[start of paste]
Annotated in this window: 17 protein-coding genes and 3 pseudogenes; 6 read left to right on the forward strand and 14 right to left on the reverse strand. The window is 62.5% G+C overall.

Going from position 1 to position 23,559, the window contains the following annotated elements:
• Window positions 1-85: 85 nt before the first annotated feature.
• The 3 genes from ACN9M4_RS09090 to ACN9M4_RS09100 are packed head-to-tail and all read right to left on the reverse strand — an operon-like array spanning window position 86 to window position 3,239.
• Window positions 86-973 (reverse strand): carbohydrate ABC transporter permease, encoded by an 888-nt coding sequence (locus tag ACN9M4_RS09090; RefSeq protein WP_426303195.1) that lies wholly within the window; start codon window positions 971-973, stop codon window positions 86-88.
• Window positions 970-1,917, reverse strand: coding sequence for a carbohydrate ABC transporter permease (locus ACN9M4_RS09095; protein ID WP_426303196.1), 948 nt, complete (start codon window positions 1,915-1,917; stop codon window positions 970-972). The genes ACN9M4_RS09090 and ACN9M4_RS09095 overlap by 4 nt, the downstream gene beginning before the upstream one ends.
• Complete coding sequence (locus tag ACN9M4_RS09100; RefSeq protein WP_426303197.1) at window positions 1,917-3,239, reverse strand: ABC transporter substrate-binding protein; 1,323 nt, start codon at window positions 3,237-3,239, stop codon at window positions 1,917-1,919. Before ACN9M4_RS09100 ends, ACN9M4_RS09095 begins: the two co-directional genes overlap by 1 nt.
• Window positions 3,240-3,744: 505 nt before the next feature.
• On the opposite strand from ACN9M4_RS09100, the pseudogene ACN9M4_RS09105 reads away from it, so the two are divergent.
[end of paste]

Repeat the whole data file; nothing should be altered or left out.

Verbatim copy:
Annotated in this window: 17 protein-coding genes and 3 pseudogenes; 6 read left to right on the forward strand and 14 right to left on the reverse strand. The window is 62.5% G+C overall.

Going from position 1 to position 23,559, the window contains the following annotated elements:
• Window positions 1-85: 85 nt before the first annotated feature.
• The 3 genes from ACN9M4_RS09090 to ACN9M4_RS09100 are packed head-to-tail and all read right to left on the reverse strand — an operon-like array spanning window position 86 to window position 3,239.
• Window positions 86-973 (reverse strand): carbohydrate ABC transporter permease, encoded by an 888-nt coding sequence (locus tag ACN9M4_RS09090; RefSeq protein WP_426303195.1) that lies wholly within the window; start codon window positions 971-973, stop codon window positions 86-88.
• Window positions 970-1,917, reverse strand: coding sequence for a carbohydrate ABC transporter permease (locus ACN9M4_RS09095; protein ID WP_426303196.1), 948 nt, complete (start codon window positions 1,915-1,917; stop codon window positions 970-972). The genes ACN9M4_RS09090 and ACN9M4_RS09095 overlap by 4 nt, the downstream gene beginning before the upstream one ends.
• Complete coding sequence (locus tag ACN9M4_RS09100; RefSeq protein WP_426303197.1) at window positions 1,917-3,239, reverse strand: ABC transporter substrate-binding protein; 1,323 nt, start codon at window positions 3,237-3,239, stop codon at window positions 1,917-1,919. Before ACN9M4_RS09100 ends, ACN9M4_RS09095 begins: the two co-directional genes overlap by 1 nt.
• Window positions 3,240-3,744: 505 nt before the next feature.
• On the opposite strand from ACN9M4_RS09100, the pseudogene ACN9M4_RS09105 reads away from it, so the two are divergent.